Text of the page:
On Saturday morning Jeremy woke up sweaty, sore and mildly delirious. We were supposed to go to a Thai music festival, Kolour in the Park, that night. But some 7 hours before he had hit the nadir of a ghastly bout of gastroenteritis. He had committed the ultimate whiteboy wasted sin of vomiting in a Starbucks bathroom before staggering back to the hotel, shivering and murmuring sour nothings. I watched him shakily grip a TV remote while an IV snaked from the veins on the back of his hand to a rickety, foldout IV drip in our Bangkok hotel room set up by a portly Thai doctor who spoke broken English. This singular fellow tried to reassure us by touting his wares as “God’s medicine;” he smirked and told Jeremy to smile after administering three gnarly shots up the ass, and just shook his head while Jeremy started dry-heaving into a garbage can.
It seemed unlikely that J would leave his cot for the day, much less start raging. But when Henry and I returned to the hotel that afternoon, fresh off a five star lunch and a cavalcade of new plans, Jeremy announced that we would be going to the festival after all.
This looked like an extraordinarily bad idea. We had already missed the last shuttle, and Jeremy’s self-health-awareness, is, er, lacking: I’ve carried him out of a crowd passed out at least once. (Admittedly he’s done the same for me.) Still, we agreed, and trudged downstairs, to scrounge up a cabbie who would shlep us an hour outside the city and back.
Our approach was underwhelming, despite our tropical surroundings: trash littered across the roots of six skewed palm trees; a man hunched knee-deep in a deadwater river; a preteen selling cigarettes and candy out of a roadside stand.
But as walked into the festival grounds, the scene became nearly utopian. We were greeted by brightly colored tents selling homemade wares, charming wooden drink stands, a trampoline. Miles outside the deadly sticky city, blood orange flags waved in the breeze. Men and women in wetsuits wakeboarded on a pristine lake. And we were surrounded by the most beautiful women in the world, each wielding a different accent or language.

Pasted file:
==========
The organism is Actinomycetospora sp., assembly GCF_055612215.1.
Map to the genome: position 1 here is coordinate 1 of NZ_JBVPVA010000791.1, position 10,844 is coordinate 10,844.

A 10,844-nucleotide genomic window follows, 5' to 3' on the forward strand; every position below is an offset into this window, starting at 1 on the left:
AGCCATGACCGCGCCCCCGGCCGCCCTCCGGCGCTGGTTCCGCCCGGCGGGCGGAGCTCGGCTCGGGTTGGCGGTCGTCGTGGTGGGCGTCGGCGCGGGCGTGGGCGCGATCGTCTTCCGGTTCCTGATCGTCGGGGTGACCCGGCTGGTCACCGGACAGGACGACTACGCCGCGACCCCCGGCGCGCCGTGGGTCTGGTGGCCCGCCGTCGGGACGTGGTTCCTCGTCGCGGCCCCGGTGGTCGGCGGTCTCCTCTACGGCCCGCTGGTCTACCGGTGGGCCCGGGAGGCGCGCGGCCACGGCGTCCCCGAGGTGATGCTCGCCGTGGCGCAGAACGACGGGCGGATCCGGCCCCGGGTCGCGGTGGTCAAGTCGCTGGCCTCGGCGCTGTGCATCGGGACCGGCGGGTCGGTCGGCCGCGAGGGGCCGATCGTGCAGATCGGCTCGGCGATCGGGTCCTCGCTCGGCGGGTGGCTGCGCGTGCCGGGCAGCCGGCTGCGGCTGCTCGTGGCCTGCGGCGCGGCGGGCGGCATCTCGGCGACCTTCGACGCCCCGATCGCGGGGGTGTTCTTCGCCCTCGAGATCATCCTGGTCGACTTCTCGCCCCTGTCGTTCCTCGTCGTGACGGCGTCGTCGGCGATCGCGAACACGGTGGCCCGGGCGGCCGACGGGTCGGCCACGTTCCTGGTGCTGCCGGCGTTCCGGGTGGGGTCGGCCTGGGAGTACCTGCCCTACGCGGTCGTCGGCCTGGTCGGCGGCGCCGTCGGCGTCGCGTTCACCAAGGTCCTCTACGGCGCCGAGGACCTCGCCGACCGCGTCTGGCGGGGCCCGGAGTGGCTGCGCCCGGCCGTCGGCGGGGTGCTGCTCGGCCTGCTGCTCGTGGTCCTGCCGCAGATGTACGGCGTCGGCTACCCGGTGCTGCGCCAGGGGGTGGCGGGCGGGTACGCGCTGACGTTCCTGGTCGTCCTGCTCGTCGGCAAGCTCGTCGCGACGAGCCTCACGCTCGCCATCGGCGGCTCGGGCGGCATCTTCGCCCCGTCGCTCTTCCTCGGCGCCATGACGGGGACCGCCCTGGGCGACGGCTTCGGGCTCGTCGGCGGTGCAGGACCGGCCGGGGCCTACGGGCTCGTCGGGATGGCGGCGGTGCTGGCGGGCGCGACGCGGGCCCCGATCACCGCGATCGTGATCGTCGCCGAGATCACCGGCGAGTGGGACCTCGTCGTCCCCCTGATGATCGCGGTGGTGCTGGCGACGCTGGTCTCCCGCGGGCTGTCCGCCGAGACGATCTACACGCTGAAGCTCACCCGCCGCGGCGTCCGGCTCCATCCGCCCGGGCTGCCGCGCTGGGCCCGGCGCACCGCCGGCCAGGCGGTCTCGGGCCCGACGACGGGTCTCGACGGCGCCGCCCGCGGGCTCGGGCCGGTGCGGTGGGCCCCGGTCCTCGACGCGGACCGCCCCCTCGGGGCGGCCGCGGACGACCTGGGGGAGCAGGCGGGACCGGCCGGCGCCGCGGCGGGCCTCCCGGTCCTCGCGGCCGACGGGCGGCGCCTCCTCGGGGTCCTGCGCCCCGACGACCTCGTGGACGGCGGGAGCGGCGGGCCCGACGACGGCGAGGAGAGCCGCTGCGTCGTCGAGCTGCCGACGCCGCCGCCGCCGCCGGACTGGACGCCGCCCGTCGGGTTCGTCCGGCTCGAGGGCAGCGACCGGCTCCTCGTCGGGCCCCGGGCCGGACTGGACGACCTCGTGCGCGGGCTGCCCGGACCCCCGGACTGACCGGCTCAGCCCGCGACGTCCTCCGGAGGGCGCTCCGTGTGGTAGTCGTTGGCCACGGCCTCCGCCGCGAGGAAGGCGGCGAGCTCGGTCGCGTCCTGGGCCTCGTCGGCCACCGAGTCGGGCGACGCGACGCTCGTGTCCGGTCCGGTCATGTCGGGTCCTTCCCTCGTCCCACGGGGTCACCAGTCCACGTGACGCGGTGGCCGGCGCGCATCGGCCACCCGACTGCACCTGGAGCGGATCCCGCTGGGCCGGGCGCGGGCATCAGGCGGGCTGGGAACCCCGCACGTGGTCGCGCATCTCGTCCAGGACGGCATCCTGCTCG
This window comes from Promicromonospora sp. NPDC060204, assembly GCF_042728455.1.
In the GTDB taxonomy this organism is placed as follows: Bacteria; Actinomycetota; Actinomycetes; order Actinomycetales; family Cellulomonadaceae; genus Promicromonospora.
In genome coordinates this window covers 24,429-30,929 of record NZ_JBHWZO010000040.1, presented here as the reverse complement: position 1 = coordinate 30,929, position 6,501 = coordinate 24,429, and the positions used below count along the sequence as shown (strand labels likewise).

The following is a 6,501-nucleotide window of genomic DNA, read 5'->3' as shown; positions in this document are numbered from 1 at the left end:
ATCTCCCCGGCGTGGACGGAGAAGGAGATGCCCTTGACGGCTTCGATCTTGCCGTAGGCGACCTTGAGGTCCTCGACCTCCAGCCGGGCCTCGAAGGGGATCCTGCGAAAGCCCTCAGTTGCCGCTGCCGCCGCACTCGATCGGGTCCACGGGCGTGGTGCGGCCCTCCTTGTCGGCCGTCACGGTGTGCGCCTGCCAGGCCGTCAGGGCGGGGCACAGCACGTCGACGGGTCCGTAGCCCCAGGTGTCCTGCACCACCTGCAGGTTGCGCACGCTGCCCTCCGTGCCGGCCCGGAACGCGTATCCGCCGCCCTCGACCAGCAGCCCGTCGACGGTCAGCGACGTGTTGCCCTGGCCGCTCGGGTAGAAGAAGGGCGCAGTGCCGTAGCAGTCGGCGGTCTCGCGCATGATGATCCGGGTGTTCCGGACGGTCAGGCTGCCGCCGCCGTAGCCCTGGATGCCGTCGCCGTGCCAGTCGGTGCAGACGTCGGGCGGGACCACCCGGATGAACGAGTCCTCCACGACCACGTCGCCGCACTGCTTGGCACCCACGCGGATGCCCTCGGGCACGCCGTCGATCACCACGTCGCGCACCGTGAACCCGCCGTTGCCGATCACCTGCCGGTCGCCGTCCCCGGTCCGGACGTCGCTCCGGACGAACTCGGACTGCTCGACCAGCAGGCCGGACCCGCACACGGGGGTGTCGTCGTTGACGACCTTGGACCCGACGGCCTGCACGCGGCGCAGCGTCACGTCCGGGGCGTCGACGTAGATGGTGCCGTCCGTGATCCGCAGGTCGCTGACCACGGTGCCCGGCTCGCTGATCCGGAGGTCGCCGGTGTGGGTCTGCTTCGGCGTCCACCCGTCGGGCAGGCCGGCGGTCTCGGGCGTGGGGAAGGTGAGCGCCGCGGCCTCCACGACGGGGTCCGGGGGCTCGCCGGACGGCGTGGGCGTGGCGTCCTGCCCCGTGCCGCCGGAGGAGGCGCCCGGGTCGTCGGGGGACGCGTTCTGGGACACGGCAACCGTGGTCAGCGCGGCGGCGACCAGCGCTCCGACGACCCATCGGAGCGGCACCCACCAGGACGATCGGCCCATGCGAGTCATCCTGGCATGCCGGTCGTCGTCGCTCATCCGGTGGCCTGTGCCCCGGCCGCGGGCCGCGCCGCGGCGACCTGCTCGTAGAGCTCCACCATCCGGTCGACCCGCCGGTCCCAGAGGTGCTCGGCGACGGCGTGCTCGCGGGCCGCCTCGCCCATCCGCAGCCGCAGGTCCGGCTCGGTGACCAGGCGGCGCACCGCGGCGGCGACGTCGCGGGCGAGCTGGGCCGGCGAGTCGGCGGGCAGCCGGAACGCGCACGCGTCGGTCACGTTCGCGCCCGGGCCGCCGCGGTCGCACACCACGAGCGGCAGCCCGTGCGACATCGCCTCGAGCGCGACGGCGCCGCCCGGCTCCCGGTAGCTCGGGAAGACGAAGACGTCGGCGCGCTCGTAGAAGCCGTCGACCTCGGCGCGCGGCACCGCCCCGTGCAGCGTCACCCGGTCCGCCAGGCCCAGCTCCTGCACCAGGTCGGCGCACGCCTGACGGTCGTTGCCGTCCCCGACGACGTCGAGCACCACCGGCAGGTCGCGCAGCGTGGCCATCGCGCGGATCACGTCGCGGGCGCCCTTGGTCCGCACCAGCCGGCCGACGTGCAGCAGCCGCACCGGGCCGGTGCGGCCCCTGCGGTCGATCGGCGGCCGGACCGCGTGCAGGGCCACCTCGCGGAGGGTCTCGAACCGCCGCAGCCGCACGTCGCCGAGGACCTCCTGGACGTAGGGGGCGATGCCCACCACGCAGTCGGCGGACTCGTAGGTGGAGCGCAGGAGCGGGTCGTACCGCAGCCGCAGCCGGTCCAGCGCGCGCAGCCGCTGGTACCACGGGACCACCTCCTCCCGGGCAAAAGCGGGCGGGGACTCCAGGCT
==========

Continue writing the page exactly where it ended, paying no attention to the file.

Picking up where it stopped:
In the late afternoon, Festival founder Coran Maloney spun for a breathable but enthusiastic crowd: his builds drawn out and gentle, acting more as a mood backdrop than a driving plea for attention. We grabbed some food from the stands: fresh and delicious, although the mixed drinks were both flat and too strong. As the sun set, we took turns flailing and tumbling around in a giant plastic hamster ball on the water.
By the time we made our way back into the crowd, it had filled out, but not oppressively. Snippets of American voice samples began to make their way into the sets, and the beats diversified in tempo and timbre–more space, and more brass. A guy in a storm trooper mask did fist bumps–there’s always one of those at every festival–while a wasted girl struggled to dance upright. The festival’s strict drug rules, combined with the level temperature, seemed to keep most relatively sober compared to your average Gov Ball. (I won’t rule out the idea that one of us found a smoke from a friendly neighbor in the crowd, though.)
To cap the night off, I got a massage from one of two professionals there–she cracked my back and stretched out each finger carefully. Close attention to detail, guided by the human touch: these attributes drove a delightful, proudly-niche festival. Would highly recommend for anyone recovering from a medical disaster.